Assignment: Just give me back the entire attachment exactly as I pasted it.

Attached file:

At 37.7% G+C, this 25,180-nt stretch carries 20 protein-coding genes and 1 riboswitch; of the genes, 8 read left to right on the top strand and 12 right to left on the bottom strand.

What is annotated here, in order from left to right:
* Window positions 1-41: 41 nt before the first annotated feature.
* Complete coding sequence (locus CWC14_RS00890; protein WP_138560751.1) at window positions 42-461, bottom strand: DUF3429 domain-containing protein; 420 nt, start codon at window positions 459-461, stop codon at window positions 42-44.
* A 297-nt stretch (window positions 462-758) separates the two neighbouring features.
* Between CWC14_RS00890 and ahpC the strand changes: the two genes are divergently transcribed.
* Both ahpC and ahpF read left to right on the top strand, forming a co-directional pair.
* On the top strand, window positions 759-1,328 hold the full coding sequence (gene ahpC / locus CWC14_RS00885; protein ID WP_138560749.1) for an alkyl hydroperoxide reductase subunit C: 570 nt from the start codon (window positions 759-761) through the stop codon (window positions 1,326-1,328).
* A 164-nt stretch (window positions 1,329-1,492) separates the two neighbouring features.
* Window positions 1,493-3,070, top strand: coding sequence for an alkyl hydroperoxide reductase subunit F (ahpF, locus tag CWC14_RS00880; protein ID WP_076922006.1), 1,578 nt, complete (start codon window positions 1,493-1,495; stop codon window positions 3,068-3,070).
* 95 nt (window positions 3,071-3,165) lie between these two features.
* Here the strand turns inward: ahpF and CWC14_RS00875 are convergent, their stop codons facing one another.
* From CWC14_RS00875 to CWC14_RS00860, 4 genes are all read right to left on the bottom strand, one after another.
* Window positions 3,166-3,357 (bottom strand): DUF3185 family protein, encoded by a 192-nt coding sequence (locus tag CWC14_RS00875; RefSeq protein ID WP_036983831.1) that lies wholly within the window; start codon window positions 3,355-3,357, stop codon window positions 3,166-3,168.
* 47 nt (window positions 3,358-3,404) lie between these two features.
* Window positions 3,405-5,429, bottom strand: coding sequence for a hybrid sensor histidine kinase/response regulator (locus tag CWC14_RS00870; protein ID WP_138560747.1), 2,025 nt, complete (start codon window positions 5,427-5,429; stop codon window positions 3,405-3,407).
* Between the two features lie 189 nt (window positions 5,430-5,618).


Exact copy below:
At 37.7% G+C, this 25,180-nt stretch carries 20 protein-coding genes and 1 riboswitch; of the genes, 8 read left to right on the top strand and 12 right to left on the bottom strand.

What is annotated here, in order from left to right:
* Window positions 1-41: 41 nt before the first annotated feature.
* Complete coding sequence (locus CWC14_RS00890; protein WP_138560751.1) at window positions 42-461, bottom strand: DUF3429 domain-containing protein; 420 nt, start codon at window positions 459-461, stop codon at window positions 42-44.
* A 297-nt stretch (window positions 462-758) separates the two neighbouring features.
* Between CWC14_RS00890 and ahpC the strand changes: the two genes are divergently transcribed.
* Both ahpC and ahpF read left to right on the top strand, forming a co-directional pair.
* On the top strand, window positions 759-1,328 hold the full coding sequence (gene ahpC / locus CWC14_RS00885; protein ID WP_138560749.1) for an alkyl hydroperoxide reductase subunit C: 570 nt from the start codon (window positions 759-761) through the stop codon (window positions 1,326-1,328).
* A 164-nt stretch (window positions 1,329-1,492) separates the two neighbouring features.
* Window positions 1,493-3,070, top strand: coding sequence for an alkyl hydroperoxide reductase subunit F (ahpF, locus tag CWC14_RS00880; protein ID WP_076922006.1), 1,578 nt, complete (start codon window positions 1,493-1,495; stop codon window positions 3,068-3,070).
* 95 nt (window positions 3,071-3,165) lie between these two features.
* Here the strand turns inward: ahpF and CWC14_RS00875 are convergent, their stop codons facing one another.
* From CWC14_RS00875 to CWC14_RS00860, 4 genes are all read right to left on the bottom strand, one after another.
* Window positions 3,166-3,357 (bottom strand): DUF3185 family protein, encoded by a 192-nt coding sequence (locus tag CWC14_RS00875; RefSeq protein ID WP_036983831.1) that lies wholly within the window; start codon window positions 3,355-3,357, stop codon window positions 3,166-3,168.
* 47 nt (window positions 3,358-3,404) lie between these two features.
* Window positions 3,405-5,429, bottom strand: coding sequence for a hybrid sensor histidine kinase/response regulator (locus tag CWC14_RS00870; protein ID WP_138560747.1), 2,025 nt, complete (start codon window positions 5,427-5,429; stop codon window positions 3,405-3,407).
* Between the two features lie 189 nt (window positions 5,430-5,618).